A reader sent us a link to an article entitled: Seniors Balk at Ban on Free Donuts that I thought was just too bizarre not to pass along. Apparently, in an effort to upgrade the nutrition offered to their senior clientèle, the powers that be at the William Koehler Memorial Senior Center (in New York) decided to remove donuts (as well as pies and other packaged pastries) from the menu. The response to this seemingly positive and innocuous move probably took the administration by surprise.

A generation ago, such a move might have incited a few quiet grumbles and grouses from the wizened silver heads, but the newest members of the burgeoning senior generation of today were the flower children of the 60s. They don’t grumble; they protest. With signs.

In the article, CSPI’s Michael Jacobsen (whom I rarely agree with) makes the valid point:

older people have high rates of heart disease and high blood pressure and…senior citizen centers, nursing homes, and assisted-living centers should not be worsening the health problems of seniors.

I agree with him for once. Assuming that the center receives government funds, tax dollars shouldn’t be used to support high-carb, trans-fat junk food nutrition for a group of people who are likely to be insulin resistant and probably already taking a laundry list of medications (perhaps paid for in part by the Medicare Prescription Plan) to lower their blood pressure, blood sugar, triglycerides, and cholesterol. And probably proton-pump inhibitors and acid blockers, too, for their GERD, which dining on Danish will only further exacerbate.

The protesters were trying to make this a matter of choice and rights–their right to choose what will be served to them at the center–but that argument won’t hold water. To my knowledge, the founders did not guarantee us an inalienable right to free jelly donuts. Don’t misunderstand my point here; however much I might disagree with the choice to go face first into a plate of jelly donuts, I’m the first to stand up for a person’s right to choose to engage in self-destructive behavior, so long as it doesn’t infringe on another person’s right to choose not to do so. But that’s not what’s going on here.
Nobody’s saying they can’t have their cake and eat it, too. Just that they’re no longer going to buy it for them.

(Hat tip to Jenny J. for the link.)


  1. The donuts, etc. were donated to the senior center. They were day-old (or older) items that businesses were unloading. Evidently, some of the items were moldy and unfit for human consumption (ignoring the trans-fat and sugar problems).

    Some of the senior donut eaters were protesting because they weren’t consulted first. As many thousands of seniors are eligible to use the center, it would have been ridiculous to consult with them all. I doubt that any of them were consulted before they began allowing the donuts into the center.

    At least they are getting some exercise on the picket line.

  2. “The Bronx center offers coffee, tea, bagels and rolls in the morning, but nothing in the doughnut family.”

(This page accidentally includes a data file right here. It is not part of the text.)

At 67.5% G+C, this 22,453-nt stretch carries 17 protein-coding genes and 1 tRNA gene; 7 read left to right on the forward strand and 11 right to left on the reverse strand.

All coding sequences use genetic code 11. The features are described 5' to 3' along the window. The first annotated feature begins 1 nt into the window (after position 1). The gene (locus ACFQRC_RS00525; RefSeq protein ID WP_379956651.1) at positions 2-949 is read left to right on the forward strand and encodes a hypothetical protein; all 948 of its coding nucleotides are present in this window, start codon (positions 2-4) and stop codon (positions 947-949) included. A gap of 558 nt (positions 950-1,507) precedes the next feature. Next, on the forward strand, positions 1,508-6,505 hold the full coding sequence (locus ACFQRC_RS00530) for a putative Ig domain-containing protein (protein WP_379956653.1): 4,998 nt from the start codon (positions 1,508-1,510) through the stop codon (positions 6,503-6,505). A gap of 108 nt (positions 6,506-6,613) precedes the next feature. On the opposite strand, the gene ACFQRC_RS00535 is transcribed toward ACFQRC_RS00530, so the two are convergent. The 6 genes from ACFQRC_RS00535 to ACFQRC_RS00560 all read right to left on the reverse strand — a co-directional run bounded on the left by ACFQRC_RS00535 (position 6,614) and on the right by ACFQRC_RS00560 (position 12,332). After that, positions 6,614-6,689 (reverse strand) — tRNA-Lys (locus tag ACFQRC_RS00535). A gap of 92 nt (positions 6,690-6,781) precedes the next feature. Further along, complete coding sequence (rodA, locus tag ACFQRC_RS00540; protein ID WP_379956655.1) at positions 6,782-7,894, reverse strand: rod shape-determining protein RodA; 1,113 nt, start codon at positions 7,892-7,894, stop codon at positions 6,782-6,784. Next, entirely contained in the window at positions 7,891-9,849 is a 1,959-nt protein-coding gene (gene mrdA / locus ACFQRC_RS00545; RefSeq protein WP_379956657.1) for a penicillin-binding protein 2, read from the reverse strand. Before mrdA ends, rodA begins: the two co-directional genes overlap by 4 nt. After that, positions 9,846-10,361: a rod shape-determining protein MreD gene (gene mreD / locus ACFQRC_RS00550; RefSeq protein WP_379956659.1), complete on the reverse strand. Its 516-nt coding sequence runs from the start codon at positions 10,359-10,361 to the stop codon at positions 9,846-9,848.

Oooh, now ~there’s~ a healthy breakfast for seniors: caffeine and carbs.

    If that’s standard breakfast fare at senior centers, no wonder so many elderly people have health troubles, yet probably many think it’s fairly healthy because coffee and a bagel as a meal are relatively low in calories and fat (270 cals, 4 gr fat (probably mostly transfat), 9 gr protein, and 51 gr carbs).

    But put it in percentages, a meal of coffee and a bagel is 10% fat, 14% protein and 76% carbs. Jenny

    COMMENT from MD EADES:  Right you are.  And so many of the nutritional establishment would call that a perfectly good breakfast and decry one of eggs, crisp bacon, and fruit as a ‘dangerous high protein, high fat breakfast’.  Go figger.

  3. My aunt brought this little white dog with her when she came to visit at 5:00 am this morning –

    it’s owner was an old man who just got put in a nursing home – and now just died

    the little white terrier dog – who is bout 12-14 years old or so would sit on the mans step as my aunt drove by to work every day –

    So my aunt finally stopped an asked about the dog – and ended up taking him home – with her cats –

    I thought this was so incredibly sad – the poor little dog – an the poor old man

    And I thought then that the only things in life worth anything were –

    the power we had – but refused to use it

    the useless mean words – that we left un-said

    However Dr. – I find it beyond amusing that apparently you and others feel it is quite okay to raise my cigarette taxes another six dollars a carton – to pay for middle-upper income family’s child health care and yet you balk at a few donuts for Mom and Dad –

    Oh – you mean – mean – man.

    COMMENT from MD EADES: I’m sorry; I don’t follow your logic here. When did I advocate raising the cigarette tax to fund middle-upper income family child health care? (And PS: if I’m mean, which I don’t believe to be the case, I’d be a mean, mean woman.)